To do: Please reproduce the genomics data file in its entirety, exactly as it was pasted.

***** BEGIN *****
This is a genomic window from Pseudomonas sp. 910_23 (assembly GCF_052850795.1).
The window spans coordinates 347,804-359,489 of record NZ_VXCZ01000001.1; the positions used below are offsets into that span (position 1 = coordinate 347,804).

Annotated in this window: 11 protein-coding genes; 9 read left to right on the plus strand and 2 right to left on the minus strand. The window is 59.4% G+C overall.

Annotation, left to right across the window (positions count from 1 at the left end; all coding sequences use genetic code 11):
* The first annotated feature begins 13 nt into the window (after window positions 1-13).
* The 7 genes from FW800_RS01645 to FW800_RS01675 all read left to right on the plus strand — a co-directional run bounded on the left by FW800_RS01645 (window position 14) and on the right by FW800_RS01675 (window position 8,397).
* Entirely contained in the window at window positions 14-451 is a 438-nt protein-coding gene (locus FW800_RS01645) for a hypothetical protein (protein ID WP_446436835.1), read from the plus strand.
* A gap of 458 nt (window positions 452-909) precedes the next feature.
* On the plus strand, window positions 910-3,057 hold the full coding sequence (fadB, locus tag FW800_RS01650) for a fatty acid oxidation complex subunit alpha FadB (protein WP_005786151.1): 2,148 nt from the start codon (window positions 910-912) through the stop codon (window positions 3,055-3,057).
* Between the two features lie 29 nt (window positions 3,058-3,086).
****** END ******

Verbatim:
This is a genomic window from Pseudomonas sp. 910_23 (assembly GCF_052850795.1).
The window spans coordinates 347,804-359,489 of record NZ_VXCZ01000001.1; the positions used below are offsets into that span (position 1 = coordinate 347,804).

Annotated in this window: 11 protein-coding genes; 9 read left to right on the plus strand and 2 right to left on the minus strand. The window is 59.4% G+C overall.

Annotation, left to right across the window (positions count from 1 at the left end; all coding sequences use genetic code 11):
* The first annotated feature begins 13 nt into the window (after window positions 1-13).
* The 7 genes from FW800_RS01645 to FW800_RS01675 all read left to right on the plus strand — a co-directional run bounded on the left by FW800_RS01645 (window position 14) and on the right by FW800_RS01675 (window position 8,397).
* Entirely contained in the window at window positions 14-451 is a 438-nt protein-coding gene (locus FW800_RS01645) for a hypothetical protein (protein ID WP_446436835.1), read from the plus strand.
* A gap of 458 nt (window positions 452-909) precedes the next feature.
* On the plus strand, window positions 910-3,057 hold the full coding sequence (fadB, locus tag FW800_RS01650) for a fatty acid oxidation complex subunit alpha FadB (protein WP_005786151.1): 2,148 nt from the start codon (window positions 910-912) through the stop codon (window positions 3,055-3,057).
* Between the two features lie 29 nt (window positions 3,058-3,086).